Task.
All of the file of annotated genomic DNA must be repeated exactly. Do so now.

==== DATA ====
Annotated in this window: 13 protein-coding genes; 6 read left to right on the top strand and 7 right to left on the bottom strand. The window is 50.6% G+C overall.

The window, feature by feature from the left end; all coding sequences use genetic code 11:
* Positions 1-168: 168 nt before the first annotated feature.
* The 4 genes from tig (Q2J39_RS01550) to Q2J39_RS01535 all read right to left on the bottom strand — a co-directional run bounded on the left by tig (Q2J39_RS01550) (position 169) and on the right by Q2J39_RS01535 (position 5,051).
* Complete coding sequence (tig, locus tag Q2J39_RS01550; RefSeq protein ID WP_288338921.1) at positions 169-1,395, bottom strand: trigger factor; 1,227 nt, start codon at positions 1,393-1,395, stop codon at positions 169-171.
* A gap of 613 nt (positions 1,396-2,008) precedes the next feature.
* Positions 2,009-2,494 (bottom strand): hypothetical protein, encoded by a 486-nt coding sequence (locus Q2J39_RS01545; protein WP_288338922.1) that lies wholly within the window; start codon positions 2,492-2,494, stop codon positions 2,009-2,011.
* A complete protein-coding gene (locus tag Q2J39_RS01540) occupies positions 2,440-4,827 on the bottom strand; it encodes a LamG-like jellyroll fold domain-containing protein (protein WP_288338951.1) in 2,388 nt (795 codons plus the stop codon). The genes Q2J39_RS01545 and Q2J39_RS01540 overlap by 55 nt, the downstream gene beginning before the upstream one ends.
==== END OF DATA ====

Annotated in this window: 13 protein-coding genes; 6 read left to right on the top strand and 7 right to left on the bottom strand. The window is 50.6% G+C overall.

The window, feature by feature from the left end; all coding sequences use genetic code 11:
* Positions 1-168: 168 nt before the first annotated feature.
* The 4 genes from tig (Q2J39_RS01550) to Q2J39_RS01535 all read right to left on the bottom strand — a co-directional run bounded on the left by tig (Q2J39_RS01550) (position 169) and on the right by Q2J39_RS01535 (position 5,051).
* Complete coding sequence (tig, locus tag Q2J39_RS01550; RefSeq protein ID WP_288338921.1) at positions 169-1,395, bottom strand: trigger factor; 1,227 nt, start codon at positions 1,393-1,395, stop codon at positions 169-171.
* A gap of 613 nt (positions 1,396-2,008) precedes the next feature.
* Positions 2,009-2,494 (bottom strand): hypothetical protein, encoded by a 486-nt coding sequence (locus Q2J39_RS01545; protein WP_288338922.1) that lies wholly within the window; start codon positions 2,492-2,494, stop codon positions 2,009-2,011.
* A complete protein-coding gene (locus tag Q2J39_RS01540) occupies positions 2,440-4,827 on the bottom strand; it encodes a LamG-like jellyroll fold domain-containing protein (protein WP_288338951.1) in 2,388 nt (795 codons plus the stop codon). The genes Q2J39_RS01545 and Q2J39_RS01540 overlap by 55 nt, the downstream gene beginning before the upstream one ends.